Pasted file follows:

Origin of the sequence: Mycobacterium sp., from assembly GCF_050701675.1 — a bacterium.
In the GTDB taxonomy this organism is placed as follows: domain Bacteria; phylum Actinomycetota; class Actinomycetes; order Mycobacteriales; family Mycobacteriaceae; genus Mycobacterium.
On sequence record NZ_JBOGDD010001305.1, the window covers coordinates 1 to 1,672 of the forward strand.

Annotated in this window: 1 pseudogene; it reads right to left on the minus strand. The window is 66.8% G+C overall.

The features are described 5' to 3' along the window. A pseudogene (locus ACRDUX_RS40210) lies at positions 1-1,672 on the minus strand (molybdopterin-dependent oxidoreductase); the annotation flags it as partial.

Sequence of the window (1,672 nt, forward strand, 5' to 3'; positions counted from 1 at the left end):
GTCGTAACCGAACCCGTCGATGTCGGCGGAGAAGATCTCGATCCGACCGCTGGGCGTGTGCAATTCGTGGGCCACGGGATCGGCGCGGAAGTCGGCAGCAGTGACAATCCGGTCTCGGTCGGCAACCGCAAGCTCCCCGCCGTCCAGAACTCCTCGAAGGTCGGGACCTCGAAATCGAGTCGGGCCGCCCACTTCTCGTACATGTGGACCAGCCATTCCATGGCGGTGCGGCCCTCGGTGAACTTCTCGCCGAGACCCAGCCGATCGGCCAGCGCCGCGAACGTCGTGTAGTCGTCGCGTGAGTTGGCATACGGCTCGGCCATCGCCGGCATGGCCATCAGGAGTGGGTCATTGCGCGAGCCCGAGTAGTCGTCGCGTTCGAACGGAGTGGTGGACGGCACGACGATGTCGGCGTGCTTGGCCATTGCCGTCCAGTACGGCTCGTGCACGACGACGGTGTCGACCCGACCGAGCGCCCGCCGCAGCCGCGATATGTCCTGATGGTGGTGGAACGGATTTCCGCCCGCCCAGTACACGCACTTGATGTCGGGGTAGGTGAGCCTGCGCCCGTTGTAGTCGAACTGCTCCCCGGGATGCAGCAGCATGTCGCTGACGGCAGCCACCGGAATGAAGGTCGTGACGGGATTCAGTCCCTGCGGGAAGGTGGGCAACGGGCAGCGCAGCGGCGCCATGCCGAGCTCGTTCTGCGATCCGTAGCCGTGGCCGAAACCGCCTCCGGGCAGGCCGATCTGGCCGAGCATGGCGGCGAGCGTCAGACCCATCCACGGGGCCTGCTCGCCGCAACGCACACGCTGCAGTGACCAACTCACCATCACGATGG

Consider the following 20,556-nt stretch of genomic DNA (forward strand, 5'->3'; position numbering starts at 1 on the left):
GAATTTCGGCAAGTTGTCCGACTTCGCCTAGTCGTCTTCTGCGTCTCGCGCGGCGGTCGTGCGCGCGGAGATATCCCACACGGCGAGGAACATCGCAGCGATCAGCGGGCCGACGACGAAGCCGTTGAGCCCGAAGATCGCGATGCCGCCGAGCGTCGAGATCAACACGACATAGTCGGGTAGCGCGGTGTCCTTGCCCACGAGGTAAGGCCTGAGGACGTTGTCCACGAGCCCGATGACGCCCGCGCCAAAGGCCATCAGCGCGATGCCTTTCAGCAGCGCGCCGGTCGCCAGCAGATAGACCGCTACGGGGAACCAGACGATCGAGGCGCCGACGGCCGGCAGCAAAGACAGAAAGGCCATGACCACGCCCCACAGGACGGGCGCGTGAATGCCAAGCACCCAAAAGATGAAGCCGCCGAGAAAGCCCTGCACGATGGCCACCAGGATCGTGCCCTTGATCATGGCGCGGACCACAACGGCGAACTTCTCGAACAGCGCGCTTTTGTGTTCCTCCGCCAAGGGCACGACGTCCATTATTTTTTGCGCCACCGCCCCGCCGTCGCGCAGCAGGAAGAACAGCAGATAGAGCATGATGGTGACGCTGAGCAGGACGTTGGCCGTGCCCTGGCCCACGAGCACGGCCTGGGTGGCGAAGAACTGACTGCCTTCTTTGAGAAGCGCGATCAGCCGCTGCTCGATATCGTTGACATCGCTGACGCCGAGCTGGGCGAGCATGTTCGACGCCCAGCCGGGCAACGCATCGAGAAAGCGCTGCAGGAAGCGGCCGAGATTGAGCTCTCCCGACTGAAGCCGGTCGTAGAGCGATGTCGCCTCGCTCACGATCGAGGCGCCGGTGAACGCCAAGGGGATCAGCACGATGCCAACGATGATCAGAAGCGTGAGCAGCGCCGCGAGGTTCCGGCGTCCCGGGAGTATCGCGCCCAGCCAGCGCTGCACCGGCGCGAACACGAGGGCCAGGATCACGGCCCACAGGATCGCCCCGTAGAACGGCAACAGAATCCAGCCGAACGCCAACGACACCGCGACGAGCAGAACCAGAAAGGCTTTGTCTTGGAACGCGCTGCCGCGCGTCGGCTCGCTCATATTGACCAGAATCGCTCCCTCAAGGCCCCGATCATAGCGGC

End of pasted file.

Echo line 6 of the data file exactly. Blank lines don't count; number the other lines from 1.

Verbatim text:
Sequence of the window (1,672 nt, forward strand, 5' to 3'; positions counted from 1 at the left end):